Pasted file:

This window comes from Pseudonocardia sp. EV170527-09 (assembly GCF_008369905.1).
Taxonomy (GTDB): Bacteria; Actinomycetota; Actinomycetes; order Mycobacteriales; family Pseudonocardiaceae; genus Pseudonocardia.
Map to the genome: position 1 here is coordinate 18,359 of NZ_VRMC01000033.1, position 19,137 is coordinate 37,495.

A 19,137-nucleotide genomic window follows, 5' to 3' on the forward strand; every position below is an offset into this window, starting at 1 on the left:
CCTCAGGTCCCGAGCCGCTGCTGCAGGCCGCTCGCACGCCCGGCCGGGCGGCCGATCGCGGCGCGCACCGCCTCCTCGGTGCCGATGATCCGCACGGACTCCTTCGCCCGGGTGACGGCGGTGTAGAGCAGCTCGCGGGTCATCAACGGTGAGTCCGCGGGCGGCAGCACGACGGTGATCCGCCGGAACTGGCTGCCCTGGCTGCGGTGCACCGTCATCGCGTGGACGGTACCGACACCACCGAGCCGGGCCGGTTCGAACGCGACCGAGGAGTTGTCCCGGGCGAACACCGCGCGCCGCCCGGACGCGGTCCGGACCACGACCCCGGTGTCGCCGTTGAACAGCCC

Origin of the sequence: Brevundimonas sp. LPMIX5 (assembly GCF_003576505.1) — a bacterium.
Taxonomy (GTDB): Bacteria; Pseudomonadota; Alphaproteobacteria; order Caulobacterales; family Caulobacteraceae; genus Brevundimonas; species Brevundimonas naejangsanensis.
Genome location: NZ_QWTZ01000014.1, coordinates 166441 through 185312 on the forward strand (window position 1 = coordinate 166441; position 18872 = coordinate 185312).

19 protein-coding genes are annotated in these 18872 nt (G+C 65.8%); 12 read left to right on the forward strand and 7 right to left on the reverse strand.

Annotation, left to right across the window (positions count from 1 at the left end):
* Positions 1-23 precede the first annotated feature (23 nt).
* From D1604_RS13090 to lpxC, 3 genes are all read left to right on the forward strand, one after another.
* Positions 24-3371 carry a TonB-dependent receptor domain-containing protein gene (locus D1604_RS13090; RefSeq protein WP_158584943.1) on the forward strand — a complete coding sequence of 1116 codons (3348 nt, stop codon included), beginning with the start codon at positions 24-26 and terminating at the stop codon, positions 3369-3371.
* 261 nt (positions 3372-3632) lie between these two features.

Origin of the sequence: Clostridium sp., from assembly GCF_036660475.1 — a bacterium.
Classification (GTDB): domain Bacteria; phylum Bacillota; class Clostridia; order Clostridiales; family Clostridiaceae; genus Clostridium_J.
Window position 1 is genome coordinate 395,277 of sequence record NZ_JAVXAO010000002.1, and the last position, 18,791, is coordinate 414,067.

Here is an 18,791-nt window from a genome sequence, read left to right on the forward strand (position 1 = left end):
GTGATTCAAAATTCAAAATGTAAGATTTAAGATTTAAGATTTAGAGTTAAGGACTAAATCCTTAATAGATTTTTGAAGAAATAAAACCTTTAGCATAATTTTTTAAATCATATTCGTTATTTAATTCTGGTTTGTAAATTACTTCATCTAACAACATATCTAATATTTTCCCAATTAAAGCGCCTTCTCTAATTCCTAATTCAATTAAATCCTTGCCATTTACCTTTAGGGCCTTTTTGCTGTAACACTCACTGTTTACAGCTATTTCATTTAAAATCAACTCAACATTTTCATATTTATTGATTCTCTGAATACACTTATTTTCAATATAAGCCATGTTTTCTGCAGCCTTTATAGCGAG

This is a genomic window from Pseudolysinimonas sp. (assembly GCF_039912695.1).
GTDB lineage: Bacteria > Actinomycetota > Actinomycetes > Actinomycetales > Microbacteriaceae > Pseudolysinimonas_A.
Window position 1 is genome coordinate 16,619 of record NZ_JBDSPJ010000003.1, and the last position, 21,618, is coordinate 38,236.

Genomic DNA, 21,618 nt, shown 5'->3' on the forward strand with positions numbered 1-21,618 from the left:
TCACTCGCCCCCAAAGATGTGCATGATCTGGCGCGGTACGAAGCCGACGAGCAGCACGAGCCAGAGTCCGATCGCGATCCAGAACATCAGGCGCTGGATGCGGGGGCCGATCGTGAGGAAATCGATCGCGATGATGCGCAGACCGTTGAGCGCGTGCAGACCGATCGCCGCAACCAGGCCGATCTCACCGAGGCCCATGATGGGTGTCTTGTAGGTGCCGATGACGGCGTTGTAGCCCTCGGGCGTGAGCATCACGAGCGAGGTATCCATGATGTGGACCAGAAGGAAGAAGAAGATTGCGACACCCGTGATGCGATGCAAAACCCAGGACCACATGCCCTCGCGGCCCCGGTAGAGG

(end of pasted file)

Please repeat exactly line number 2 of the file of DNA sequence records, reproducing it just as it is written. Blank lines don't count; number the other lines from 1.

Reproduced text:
Taxonomy (GTDB): Bacteria; Actinomycetota; Actinomycetes; order Mycobacteriales; family Pseudonocardiaceae; genus Pseudonocardia.